Want to know if and when a restricted vehicle was used outside working hours?

There’s a report for it!

Extra reports can be added to the system as and when the need arises.

If you need a different type of report.

One that’s not listed.

It can be custom designed and added to the system.

Right, let’s take a look at a couple of reports.

We’ll start with a straightforward “journey” report for the red van.

Just click on the gps journey report icon.

And we’re taken to this page.

Now we just need to set the parameters for the journey report.

Don’t worry, it’s as easy as 1, 2, 3.

First we select the vehicle on the left that we want to generate the journey report for.

We’ve already selected the red van…

Second, we need to select the dates we want the report generated for…

We’ll just go for the quick option and see where the van went yesterday.

And third… we select what format we want the report in.

We can display it straight onto the computer screen inside our browser…

We can download it as a pdf.

Or we can download a csv file if we want to manipulate the data in a spreadsheet.

We’ll just display it straight onto the computer screen for now.

So this is where we can view the report we’ve just generated.

This confirms that we’ve generated a report for yesterday, the 5th.

And we can see here that yesterday, this vehicle made 12 journeys totalling 1hour, 20 minutes and 14 seconds.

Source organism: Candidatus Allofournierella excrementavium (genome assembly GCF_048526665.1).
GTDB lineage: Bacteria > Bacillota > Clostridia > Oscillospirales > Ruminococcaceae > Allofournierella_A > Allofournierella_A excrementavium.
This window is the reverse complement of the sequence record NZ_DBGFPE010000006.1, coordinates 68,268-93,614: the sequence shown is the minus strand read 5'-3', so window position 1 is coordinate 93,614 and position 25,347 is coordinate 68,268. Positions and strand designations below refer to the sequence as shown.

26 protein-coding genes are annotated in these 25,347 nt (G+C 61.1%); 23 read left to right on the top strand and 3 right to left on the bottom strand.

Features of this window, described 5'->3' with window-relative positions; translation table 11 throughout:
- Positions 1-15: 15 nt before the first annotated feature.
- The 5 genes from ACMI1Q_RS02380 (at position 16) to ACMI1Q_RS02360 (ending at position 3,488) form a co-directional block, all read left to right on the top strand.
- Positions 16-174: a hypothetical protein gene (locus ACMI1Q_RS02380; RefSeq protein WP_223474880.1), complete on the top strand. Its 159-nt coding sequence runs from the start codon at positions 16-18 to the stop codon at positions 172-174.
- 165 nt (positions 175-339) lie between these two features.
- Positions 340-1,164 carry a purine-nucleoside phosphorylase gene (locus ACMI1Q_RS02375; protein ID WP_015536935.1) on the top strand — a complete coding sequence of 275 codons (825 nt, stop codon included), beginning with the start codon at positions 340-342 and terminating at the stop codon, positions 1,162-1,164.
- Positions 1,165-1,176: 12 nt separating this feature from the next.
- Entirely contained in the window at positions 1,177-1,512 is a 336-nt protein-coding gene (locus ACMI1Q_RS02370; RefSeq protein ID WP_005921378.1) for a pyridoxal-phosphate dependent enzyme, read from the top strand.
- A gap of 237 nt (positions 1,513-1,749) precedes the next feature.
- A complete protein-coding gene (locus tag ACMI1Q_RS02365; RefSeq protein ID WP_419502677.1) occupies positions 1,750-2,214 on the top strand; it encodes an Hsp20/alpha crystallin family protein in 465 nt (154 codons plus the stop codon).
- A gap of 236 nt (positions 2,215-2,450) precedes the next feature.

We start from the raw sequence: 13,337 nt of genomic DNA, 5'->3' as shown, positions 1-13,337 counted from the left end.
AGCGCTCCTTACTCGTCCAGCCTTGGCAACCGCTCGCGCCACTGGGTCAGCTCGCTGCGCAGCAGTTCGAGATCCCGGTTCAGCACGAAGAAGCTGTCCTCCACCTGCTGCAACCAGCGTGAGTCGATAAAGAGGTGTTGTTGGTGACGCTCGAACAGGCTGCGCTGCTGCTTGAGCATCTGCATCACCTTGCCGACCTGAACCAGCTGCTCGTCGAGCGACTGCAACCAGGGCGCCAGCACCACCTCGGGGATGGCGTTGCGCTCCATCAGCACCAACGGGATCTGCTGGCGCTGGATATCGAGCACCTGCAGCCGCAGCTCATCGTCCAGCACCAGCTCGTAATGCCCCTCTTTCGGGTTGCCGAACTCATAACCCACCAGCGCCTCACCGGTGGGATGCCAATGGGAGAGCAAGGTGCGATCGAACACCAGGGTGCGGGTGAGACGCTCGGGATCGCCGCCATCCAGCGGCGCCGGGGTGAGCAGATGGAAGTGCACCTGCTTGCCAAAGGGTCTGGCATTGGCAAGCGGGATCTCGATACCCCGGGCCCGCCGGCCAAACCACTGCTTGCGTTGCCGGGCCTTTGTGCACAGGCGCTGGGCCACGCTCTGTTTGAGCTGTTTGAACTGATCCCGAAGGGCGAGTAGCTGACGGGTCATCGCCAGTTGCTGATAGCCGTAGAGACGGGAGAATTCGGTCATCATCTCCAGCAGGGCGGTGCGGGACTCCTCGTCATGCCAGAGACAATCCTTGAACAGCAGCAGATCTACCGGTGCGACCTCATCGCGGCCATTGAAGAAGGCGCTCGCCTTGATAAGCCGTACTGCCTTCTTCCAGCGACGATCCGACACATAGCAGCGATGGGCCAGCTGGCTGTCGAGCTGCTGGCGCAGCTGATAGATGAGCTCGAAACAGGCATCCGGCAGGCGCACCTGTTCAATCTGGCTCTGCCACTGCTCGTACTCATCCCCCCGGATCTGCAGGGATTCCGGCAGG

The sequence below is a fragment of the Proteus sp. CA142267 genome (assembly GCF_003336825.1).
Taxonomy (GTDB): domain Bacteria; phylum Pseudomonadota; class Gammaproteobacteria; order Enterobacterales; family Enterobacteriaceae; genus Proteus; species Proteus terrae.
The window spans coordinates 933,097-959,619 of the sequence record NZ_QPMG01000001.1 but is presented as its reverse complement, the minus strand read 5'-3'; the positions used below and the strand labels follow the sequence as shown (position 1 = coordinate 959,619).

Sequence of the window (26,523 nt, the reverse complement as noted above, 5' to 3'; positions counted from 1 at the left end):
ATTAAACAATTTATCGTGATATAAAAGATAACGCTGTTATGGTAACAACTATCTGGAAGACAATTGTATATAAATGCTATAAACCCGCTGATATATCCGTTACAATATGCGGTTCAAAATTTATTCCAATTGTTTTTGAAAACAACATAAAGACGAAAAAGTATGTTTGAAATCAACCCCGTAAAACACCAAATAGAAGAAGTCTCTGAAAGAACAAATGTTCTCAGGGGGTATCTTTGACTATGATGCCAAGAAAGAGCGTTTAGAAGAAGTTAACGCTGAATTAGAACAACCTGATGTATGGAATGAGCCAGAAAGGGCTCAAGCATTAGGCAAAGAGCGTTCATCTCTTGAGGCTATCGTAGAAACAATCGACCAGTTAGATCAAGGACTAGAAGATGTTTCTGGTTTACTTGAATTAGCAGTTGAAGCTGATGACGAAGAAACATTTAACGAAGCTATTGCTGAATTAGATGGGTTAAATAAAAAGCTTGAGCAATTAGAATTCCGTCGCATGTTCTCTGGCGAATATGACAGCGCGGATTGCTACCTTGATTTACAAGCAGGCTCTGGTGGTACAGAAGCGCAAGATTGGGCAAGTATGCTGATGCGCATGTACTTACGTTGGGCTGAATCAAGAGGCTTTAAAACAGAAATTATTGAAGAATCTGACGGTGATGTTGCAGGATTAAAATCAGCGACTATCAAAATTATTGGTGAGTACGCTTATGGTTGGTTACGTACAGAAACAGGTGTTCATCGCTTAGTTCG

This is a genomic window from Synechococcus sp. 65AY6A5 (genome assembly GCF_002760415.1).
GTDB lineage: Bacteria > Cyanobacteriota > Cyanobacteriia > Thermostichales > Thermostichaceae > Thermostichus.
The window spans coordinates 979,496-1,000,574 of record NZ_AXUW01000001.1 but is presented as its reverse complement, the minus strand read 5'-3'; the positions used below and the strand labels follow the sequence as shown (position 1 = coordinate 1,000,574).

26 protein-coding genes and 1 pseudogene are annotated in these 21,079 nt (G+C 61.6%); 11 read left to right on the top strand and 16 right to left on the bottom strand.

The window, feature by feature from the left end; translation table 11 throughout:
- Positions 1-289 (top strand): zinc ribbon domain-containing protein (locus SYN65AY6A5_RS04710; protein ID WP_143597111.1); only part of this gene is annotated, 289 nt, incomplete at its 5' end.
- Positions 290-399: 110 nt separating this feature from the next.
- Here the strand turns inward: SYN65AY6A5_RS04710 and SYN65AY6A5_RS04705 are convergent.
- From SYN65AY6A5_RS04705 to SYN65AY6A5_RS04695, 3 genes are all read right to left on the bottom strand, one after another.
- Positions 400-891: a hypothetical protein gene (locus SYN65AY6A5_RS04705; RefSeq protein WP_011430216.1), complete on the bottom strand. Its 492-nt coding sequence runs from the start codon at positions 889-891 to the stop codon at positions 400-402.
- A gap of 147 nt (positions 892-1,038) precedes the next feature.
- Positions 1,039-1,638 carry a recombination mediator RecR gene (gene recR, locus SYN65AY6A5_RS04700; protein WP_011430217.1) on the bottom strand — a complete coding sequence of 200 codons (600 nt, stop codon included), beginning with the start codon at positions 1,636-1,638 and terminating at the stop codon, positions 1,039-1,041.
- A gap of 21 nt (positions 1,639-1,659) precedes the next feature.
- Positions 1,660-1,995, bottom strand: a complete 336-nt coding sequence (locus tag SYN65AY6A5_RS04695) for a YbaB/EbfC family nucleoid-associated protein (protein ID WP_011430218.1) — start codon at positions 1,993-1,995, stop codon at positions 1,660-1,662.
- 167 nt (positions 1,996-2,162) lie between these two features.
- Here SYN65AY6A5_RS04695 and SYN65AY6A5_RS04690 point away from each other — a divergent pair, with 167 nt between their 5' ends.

The vehicle was idle for 22 seconds… that’s the engine running but vehicle not moving.

And it travelled just over 15 miles.

Now we can look at a detailed report or view the journey as a snail trail on a map.

So, we’ll look at a detailed report, listing all the journeys…

Here we have a list of all the journeys made… with start and end times, locations and maximum speed achieved…

We could take a look at all 12 journeys on a map, but that could get a bit messy.

So we’ll just take a look at this single journey.

Up pops the journey shown on a map…

This is where the journey started…

And this is where it ended.

Lets take a quick look at another report…

We’ll try the “late start” report.

This report displays a list of start times and automatically includes all the vehicles in the group.

There are boxes with different starting times. Listed here are Vehicles that started up before 7:30…

Vehicles that started after 7:30 but before 8 am.

Vehicles that started between 8 and 3:30…

vehicles that started moving between 8:30 and 9.

And all the lucky late starters after 9 am.

This makes you wonder why white van drivers have such a poor reputation.
We can see that this white van man is a keen worker keen, He started first… before 7:30.

The red van, however, started sometime after 8:30.

Well, I think we’ll wrap it up there for now.

Again, this is Nick from Radphone and thanks for watching.

I do hope you’ve found this video helpful.

More on GPS Vehicle Tracking.

Categories: Vehicle Tracking
Radphone: By: Nick Allison. Nick's been in the two way radio industry for more years than he wants to admit. He has seen numerous initiatives come and go, but thinks there will always be a need for basic voice only two way radio comms.